3. It starts of with a casual cruelty and it builds to vindictiveness and malicious self-destruction. The last scene is the culmination of the protagonist’s unwillingness to accept reality and leave vanity aside. I’m a huge Losey fan, starting with the Prowler…..

  4. The film’s period is early 40s, the occupation, but the style is redolent of the 30s and The Conformist, surely an influence.

    As explicit as the ending seems, it’s also restrained — Losey takes us to a holding camp and a death train, but stops short of the Auschwitz showers, unlike Spielberg. A huge risk, taking a slightly surreal doppelganger story and placing it in the foreground of the Holocaust, but it comes off. Does Delon represent the willful blindness of the occupied countries who went along with the genocide without ever visualizing it in their minds? Could be.

  5. My appreciation of Losey began with The Big Night, a film with some very disturbing moments. But JL never shied away from uncomfortable subject matter.

  6. The Prowler, M and The Big Night are sensational, with the latter film leading the pack. In a way, despite the genre elements of his early films, he was a fully-fledged arthouse auteur from his first breath.

  7. Before making he Biug Night Losey knew it was clear his days in the U.S. were numbered — if he was looking for a career. I’ve always thought of the film as Losey giving the country a good reason fo throwing him out. His disgust with the system vibrates in every frame. Years later the film’s star — Drew Barrymore’s father — told him (sobbing) that the FBI had ordered him ot “keep an eye on” Losey and report back to them . Losey was of course only too happy to tell Barrymore he udnerstood and everyrhign was OK.

    As I believe I’ve mentioned Losey was set to direct a little Western called High Noon.

    But thn he decided to get out of Dodge.

    And now, wildly off-topic.

  8. Scorsese plays a thinly-veiled version of Losey in Guilty by Suspicion. But that movie’s a typical Hollywood snow-job of politics – Abraham Polonsky backed out of involvement in the script when it became clear that director Irwin Winkler wanted an “innocent victim” hero rather than a man persecuted for his beliefs.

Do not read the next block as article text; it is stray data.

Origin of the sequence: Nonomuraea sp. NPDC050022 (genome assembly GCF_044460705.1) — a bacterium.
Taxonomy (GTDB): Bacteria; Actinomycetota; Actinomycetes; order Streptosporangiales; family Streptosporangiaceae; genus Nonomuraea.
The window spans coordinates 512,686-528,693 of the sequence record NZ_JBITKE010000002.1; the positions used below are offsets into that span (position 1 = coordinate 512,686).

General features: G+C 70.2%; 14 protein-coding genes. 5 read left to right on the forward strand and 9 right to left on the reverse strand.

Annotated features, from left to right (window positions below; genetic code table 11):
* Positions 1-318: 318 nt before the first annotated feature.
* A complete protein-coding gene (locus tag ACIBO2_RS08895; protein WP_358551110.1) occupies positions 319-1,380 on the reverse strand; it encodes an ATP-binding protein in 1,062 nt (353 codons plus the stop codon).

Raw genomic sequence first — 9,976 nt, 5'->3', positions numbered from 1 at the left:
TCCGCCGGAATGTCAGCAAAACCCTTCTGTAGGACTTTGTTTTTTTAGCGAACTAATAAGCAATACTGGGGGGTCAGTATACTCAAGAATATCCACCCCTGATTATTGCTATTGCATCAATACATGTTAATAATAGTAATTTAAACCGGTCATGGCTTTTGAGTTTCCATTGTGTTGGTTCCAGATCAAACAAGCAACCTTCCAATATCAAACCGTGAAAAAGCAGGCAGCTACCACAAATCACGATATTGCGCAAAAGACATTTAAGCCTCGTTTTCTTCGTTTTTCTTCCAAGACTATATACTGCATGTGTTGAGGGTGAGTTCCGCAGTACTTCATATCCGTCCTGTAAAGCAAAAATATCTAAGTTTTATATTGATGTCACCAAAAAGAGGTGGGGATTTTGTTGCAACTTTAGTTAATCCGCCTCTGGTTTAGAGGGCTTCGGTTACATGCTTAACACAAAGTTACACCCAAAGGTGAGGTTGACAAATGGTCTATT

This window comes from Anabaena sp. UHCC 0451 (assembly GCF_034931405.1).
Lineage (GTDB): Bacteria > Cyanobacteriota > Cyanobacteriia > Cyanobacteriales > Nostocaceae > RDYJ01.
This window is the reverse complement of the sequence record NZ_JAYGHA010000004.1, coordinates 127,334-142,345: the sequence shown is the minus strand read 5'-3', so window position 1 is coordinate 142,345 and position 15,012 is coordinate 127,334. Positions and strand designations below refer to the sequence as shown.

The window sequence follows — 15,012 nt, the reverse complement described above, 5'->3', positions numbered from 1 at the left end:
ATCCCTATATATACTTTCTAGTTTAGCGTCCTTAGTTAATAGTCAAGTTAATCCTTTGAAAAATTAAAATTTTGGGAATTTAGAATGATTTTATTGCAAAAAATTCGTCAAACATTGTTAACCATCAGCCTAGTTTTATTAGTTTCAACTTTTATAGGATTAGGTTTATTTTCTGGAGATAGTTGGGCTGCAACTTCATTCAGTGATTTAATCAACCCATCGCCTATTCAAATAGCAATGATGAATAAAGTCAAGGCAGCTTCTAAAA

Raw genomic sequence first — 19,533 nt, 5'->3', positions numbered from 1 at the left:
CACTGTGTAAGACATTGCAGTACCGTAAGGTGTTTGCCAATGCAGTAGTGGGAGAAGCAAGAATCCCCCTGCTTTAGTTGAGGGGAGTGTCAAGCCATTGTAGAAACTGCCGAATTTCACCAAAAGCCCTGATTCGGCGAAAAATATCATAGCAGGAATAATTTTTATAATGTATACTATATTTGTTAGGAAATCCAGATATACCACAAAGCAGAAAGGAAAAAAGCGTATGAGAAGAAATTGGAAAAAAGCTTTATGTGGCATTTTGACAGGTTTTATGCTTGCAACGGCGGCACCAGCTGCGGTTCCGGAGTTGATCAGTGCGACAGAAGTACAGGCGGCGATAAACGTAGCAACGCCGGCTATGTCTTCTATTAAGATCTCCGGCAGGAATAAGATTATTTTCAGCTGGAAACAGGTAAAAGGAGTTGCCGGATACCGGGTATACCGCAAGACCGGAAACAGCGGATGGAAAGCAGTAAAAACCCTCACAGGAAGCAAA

9. Each of the screengrabs could be a painting; this is going to the top of the list.

    Whether it was his personal life or his artistic interests, Delon really did make an astonishing number of films in which he is a profoundly unsympathetic star. Melville was impressed by his ability to behave as a star when acting and then turn around a moment later to start behaving like a producer when dealing with Belmondo, who was reluctant to promote the film Borsalino.

    Still, Melville being Melville he also complained about Delon’s tendency to go AWOL, either literally or figuratively, to deal with the many crises in his life.

  10. FYI There are two Delons in Godard’s Nouvelle Vague as well.

    One drowns the other halfway through the action.

  11. In contrast to Delon’s plentitude of dark roles, Visconti cast him as a virtual saint in Rocco and His Brothers.

  12. Melville’s story about casting Delon in Le Samourai is HILARIOUS. He presented the script to Delon at his home, said he’d written it with Delon in mind, and hoped he’d do it. Delon looked at the title, then led Melville through to the bedroom (dismiss that thought from your filthy, filthy mind) where upon the wall hung a samurai sword.

    Done deal.

    Delon has the kind of face that isn’t made for ordinary virtue or vice, only extraordinary. I guess it makes sense that he’s played so many doppelgangers.

  13. That’s a pretty good one. I just returned the Rui Nogueira book to the library so the details are sketchy, but I think there was a precursor to that story too, where Melville’s first approach to Delon was rebuffed by an excuse-filled type-written letter from the star. Melville completely dismissed the missive, and invited himself over.

    Speaking of all things Delon, just yesterday, I came across Kent Jones’s praise for Jacques Deray’s 1969 La Piscine, which he’d seen in revival earlier this year. I’m not a huge fan of other Deray movies, which seem altogether too blunt, but I might have to finally catch up with that one.

  14. It seems to be Deray’s best, aided by lusciously sunny settings and the lusciously sunny Romy Schneider. It’s almost too gorgeous to look at.

  15. Don’t forget a lusciously sunny Jane Birkin!

    La Piscine was a big hit when it was released. After Plein Soleil French audiences longed to see Delon drown Maurice Ronet again.

  16. I would ask, what about the lusciously sunny Alain Delon, but things are already getting out of hand here.

    Jacques Deray wouldn’t have had much of a career without Delon’s continued assistance!

  17. Sorry I missed Late Films…my excuse is that my brother got married.

    Losey is someone who I have great deal of appreciation for. M. KLEIN is a great film, one of the definitive portraits of the Occupation. The sheer sense of dread in the air of the film is chilling. I saw THE BIG NIGHT recently, one of the most underrated films noir ever made. And actually one of the most honest father-son movies, its films noir as coming-of-age drama.

  18. The fact that the film’s villain looks a lot like the older Losey fascinated me when I saw it. A deepening of the father-son anxieties explored elsewhere is suggested.

    If anybody started writing anything and didn’t finish on time, let me know and I’ll still link!